COVID-19 Vaccines in the Workplace: Insurance Implications

March 1, 2021

COVID-19 Vaccines in the Workplace: Insurance Implications

As COVID-19 vaccines become more widely available, many employers will be faced with difficult decisions on how to address vaccination in the workplace. On December 16, 2020, the Equal Employment Opportunity Commission (EEOC) issued guidance indicating that employers can require their workers to get a COVID-19 vaccine within the legal confines of the Americans with Disabilities Act (ADA) and Title VII of the Civil Rights Act, even while under the Emergency Use Authorization.

There are many advantages to having a vaccinated workforce, including reduced employee illness and being able to reassure customers that every possible measure is being taken to assure their safety. At the same time, a mandatory vaccination program is ripe with potential pitfalls, and the decision to implement such a program should not be taken lightly. Here are just a few things to keep in mind, particularly when it comes to insurance:

  • Employers that require the COVID-19 vaccine must consider reasonable accommodations for employees with disabilities or religious objections. The employer must engage in the interactive process and try to find a reasonable accommodation without presenting a significant risk to other employees. If the interactive process fails to produce an outcome that is agreeable to all parties or is conducted in an inconsistent manner, the employer may be subject to claims alleging discrimination and/or retaliation
  • Although the EEOC does not consider the act of administering vaccination a “medical exam,” employers should be aware that the vaccination pre-screening questions may implicate the ADA’s provisions on disability related inquiries. Failure to ensure that these questions are “job-related and consistent with business necessity” may lead to claims alleging invasion of privacy, or illegally eliciting information protected under the Genetic Information Nondiscrimination Act (GINA). 
  • Failure to appropriately compensate employees for their time or cover costs associated with an employer-mandated vaccine could potentially lead to wage and hour claims. Employers may also need to evaluate paid time for post-vaccination symptoms.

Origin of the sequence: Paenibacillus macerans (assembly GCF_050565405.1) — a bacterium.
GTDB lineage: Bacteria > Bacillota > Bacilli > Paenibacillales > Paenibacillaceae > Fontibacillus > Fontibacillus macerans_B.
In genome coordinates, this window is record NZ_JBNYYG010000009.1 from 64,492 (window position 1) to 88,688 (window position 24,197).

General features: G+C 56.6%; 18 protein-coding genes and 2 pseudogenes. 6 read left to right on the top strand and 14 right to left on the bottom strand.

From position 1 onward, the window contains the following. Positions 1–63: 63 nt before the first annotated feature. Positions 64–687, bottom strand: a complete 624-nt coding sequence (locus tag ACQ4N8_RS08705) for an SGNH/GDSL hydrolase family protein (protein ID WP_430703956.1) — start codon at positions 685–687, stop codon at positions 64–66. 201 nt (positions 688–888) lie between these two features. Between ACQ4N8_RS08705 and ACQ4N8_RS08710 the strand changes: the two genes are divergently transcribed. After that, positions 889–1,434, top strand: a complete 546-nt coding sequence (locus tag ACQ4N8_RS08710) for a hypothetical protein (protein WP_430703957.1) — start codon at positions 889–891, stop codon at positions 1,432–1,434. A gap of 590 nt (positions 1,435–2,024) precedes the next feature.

• Any employee injuries (e.g. adverse reaction) due to taking an employer-mandated vaccine would likely be covered by workers compensation. Coverage could be triggered by a variety of scenarios, including requiring vaccination for continued employment or as a condition for physically returning to work, providing vaccinations to employees directly, or even by simply facilitating employees’ vaccinations (e.g. paying for vaccinations, setting appointments, providing on-site vaccinations).
  • If vaccination is required and an employee refuses to comply, the employer may ultimately have to terminate the employee, which could result in a wrongful termination claim. 

Employers will need to determine whether to mandate, encourage, or remain neutral. Regardless, every situation is unique, and employers must weigh the risks and benefits of workplace safety, while balancing business needs, employee morale, and legal exposure.

Any new employment policy or practice needs to be reviewed with counsel to be sure all potential avenues of legal exposure are identified and managed. Counsel will also be able to address the legality of alternatives strategies, such as vaccine incentives.

Employers should continue to monitor the EEOC for any updates as well as California’s Department of Fair Employment and Housing for state specific vaccine mandate guidance. Employers should also monitor all federal, state, and local workplace safety guidance and standards for vaccination updates to assure compliance. 

This material is intended for informational purposes only and is not to be construed as legal advice.